Commoditization and The Public Sphere Prabhat Patnaik

Central to liberalism is a distinction between two spheres, the sphere of the market (or more generally of the economy) where individuals and firms interact to exchange their wares; and the sphere of public discourse where individuals interact as citizens of a polity to debate and determine the actions of the State. The importance that liberals attach to this second sphere was underscored by Walter Bagehot, the nineteenth century British essayist of liberal persuasion, who had lauded democracy as “government by discussion”. He had thereby emphasized two basic liberal political tenets, namely the role of public discourse and need for…

Public Banks: Dressing up for the market C. P. Chandrasekhar

When the government presented its third supplementary demand for grants to the winter session of parliament, the list of expenditures included Rs. 80,000 crore for a first tranche investment in equity of the public sector banks to recapitalize them. This was a clear declaration that the government intended to go through with its plan to provide as much Rs. 1.35 lakh crore from its budget to recapitalize banks that are recording losses, as they recognize and provide for non-performing assets accumulated substantially from debt provided to a few large corporates. The recapitalisation plan announced in October 2017 promises to infuse…

Foreign Investor Appetite C. P. Chandrasekhar and Jayati Ghosh

A brief decline in portfolio inflows into equity markets has raised the question whether foreign investment flows into India have peaked. The evidence of investments in debt markets suggest otherwise. That, however, need not be all good news. Foreign_Investor_Appetite (Download the full text in PDF format) (This article was originally posted in the Business Line on September 11 2015)

Leadership Failure Perpetuates Stagnation Jomo Kwame Sundaram

What kind of leadership does the world need now? US President Franklin Delano Roosevelt's leadership was undoubtedly extraordinary. His New Deal flew in the face of the contemporary economic orthodoxy, begun even before Keynes' General Theory was published in 1936. Roosevelt's legacy also includes creating the United Nations in 1945, after acknowledging the failure of the League of Nations to prevent the Second World War. He also insisted on ‘inclusive multilateralism' – which Churchill opposed, preferring a bilateral US-UK deal instead – by convening the 1944 United Nations Conference on Monetary and Financial Affairs at Bretton Woods with many developing…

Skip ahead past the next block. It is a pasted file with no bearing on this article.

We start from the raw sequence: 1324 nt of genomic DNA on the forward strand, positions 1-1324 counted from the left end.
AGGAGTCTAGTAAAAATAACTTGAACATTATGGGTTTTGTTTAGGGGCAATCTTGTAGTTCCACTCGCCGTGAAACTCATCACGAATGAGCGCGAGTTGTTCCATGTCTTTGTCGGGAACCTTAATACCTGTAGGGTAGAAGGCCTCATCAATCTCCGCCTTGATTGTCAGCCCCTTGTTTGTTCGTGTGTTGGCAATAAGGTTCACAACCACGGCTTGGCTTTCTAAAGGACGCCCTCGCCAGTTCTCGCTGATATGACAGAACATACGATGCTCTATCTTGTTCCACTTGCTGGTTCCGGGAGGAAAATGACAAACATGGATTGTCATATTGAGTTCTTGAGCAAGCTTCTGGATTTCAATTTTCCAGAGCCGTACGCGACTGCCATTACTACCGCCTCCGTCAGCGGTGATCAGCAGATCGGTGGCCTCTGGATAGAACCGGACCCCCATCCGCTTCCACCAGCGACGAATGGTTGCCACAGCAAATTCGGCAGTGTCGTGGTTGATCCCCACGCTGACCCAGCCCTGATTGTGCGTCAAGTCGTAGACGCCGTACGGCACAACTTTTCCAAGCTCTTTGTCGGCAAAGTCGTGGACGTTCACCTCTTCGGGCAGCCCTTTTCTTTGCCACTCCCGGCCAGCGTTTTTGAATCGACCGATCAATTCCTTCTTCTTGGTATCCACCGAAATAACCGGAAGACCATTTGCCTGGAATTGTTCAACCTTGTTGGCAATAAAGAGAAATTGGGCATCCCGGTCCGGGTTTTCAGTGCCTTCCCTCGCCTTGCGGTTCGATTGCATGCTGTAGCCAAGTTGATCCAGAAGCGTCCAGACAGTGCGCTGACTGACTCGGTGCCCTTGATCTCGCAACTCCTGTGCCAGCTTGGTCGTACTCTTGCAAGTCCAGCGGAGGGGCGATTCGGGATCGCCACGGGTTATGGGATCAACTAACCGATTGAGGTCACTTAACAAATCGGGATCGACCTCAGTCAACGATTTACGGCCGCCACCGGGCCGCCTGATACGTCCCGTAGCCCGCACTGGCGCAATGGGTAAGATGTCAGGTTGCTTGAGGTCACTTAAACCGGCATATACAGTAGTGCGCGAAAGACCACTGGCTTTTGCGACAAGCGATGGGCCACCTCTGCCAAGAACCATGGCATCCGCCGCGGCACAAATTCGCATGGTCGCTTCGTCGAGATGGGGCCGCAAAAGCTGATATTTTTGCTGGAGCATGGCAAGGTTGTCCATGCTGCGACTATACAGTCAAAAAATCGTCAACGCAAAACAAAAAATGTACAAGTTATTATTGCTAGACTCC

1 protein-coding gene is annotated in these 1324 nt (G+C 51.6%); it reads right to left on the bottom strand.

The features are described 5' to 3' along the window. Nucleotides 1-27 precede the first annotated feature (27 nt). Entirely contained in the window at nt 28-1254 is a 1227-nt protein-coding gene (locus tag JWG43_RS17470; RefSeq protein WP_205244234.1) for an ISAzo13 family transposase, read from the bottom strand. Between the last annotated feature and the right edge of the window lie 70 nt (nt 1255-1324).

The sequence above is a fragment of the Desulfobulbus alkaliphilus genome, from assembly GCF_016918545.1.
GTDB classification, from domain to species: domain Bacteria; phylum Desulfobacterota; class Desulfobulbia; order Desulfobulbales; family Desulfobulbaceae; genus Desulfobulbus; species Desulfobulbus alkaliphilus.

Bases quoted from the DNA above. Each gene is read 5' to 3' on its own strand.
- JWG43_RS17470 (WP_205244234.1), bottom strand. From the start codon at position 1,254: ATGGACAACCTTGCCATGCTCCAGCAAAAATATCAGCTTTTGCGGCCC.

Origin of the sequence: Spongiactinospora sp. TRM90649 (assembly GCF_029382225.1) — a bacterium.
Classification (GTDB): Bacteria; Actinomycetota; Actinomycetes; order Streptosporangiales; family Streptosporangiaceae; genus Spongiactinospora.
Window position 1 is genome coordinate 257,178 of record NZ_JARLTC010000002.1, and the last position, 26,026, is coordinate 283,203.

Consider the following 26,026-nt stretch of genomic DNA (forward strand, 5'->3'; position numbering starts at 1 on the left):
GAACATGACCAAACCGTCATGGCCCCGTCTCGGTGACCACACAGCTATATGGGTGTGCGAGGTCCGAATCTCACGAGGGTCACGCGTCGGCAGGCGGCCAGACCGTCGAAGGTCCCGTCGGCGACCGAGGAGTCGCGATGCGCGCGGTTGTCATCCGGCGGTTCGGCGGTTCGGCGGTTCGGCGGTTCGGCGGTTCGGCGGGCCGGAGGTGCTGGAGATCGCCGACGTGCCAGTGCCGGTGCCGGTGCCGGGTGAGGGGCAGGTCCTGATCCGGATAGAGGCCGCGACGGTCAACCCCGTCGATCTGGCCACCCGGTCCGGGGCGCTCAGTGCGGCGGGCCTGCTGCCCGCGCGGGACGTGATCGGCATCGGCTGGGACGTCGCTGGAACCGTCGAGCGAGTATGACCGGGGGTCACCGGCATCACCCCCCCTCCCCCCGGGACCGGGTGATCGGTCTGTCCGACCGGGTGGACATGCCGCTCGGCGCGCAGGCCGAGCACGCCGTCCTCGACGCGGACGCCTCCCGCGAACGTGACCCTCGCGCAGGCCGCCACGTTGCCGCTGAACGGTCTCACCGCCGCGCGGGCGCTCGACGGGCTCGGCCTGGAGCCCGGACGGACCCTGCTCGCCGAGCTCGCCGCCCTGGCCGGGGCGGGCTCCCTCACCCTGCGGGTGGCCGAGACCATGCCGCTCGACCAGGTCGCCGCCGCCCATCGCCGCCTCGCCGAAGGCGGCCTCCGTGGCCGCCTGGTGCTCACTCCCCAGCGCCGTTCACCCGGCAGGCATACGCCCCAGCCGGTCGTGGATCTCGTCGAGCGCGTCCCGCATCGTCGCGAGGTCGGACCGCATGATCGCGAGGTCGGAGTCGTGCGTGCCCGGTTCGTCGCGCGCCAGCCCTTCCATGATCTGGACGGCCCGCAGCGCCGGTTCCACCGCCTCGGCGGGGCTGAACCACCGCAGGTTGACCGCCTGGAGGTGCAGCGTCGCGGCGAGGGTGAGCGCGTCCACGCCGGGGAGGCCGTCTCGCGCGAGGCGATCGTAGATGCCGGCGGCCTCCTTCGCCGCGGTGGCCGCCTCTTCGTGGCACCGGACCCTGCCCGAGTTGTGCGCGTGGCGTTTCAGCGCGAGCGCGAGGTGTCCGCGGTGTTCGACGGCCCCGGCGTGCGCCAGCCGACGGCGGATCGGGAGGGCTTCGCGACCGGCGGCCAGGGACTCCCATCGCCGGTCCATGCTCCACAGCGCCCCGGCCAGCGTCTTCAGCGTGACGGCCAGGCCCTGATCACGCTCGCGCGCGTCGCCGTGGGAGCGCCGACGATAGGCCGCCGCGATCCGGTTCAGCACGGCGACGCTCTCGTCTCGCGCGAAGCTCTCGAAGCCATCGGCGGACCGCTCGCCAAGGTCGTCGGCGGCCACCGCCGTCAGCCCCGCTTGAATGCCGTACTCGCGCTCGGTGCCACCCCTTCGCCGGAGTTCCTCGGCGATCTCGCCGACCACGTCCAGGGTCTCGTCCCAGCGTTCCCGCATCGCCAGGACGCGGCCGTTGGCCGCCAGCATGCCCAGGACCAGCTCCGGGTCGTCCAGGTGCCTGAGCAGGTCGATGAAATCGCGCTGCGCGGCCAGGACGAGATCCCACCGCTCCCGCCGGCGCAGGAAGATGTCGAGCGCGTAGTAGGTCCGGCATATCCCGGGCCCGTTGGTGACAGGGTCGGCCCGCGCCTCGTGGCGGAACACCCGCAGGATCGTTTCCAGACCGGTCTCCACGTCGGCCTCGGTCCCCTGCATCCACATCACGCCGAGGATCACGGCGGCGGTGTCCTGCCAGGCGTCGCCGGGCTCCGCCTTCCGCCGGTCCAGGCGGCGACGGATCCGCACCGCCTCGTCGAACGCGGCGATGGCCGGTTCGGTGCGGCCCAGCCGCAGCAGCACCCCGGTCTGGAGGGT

Economics and the Assault on the Market Luiz Carlos Bresser-Pereira

State and market are institutions of society – its instruments for collective action, the main tools each society has to attain its objectives. The state is the fundamental instrument; and the market, socially constructed and politically regulated, is its complement. While liberalism emerged in the 18th century to fight an autocratic state, neoliberalism mounted a political assault against the state in the name of the market, and eventually also attacked the market. Neoclassical macroeconomics and public choice theory were the meta-ideologies that gave to this assault a “scientific” and mathematical allure. economics_assault (Download the full text in PDF format)

China’s African Hinterland C.P. Chandrasekhar and Jayati Ghosh

China’s growing presence in Africa has led to arguments that the country is seeking to meet its growing requirements of primary products, including oil, by building a relationship reminiscent of a colonial past with many African countries. In this article, the authors examine what the evidence reveals about this relationship. China_Hinterland (Download the full text in PDF format)

“Reclaiming Policy Space for Equitable Economic Development” Kari Polanyi Levitt

This paper argues that a revaluation of the three themes of development economics in terms of the relationships between the market and the state, trade and development, and growth and equity, points to a reversal of priorities prevailing in the past 20 years under the Washington Consensus. But the recent emphasis on economic growth must be replaced with an emphasis on the quality of life of the people. reclaiming_policy_space (Download the full text in PDF format)

New Man at the World Bank Arthur Macewan

Widely known as the architect of one of the most controversial U.S. wars, he became a symbol of an aggressive military approach to foreign affairs. Against widespread international opposition, he pushed ahead with an essentially unilateral U.S. military action in the name of "promoting democracy." Perhaps his most lasting legacy will be the perverted concept of destroying a country in order to save it. After his stint at the Department of Defense, he was selected by the U.S. president to head the World Bank. On the surface at least, it seemed a strange appointment. Here was a man thoroughly identified…

Reeling under the Relief Measures Jayati Ghosh

Already some aspects of the post-tsunami relief measures in some of the worst affected areas like Aceh in Indonesia are adding to the continuing nightmare of local residents. The ability of international elites to turn every situation, no matter how tragic or desperate, to their own advantage, is of course legendary. Nevertheless, it still manages to shock and surprise when man-made or natural disasters quickly become arenas for reaping superprofits for international business, and are used to penetrate markets when they are particularly weakened. The newest name of the game is of course “reconstruction”, that useful all-encompassing term that covers…

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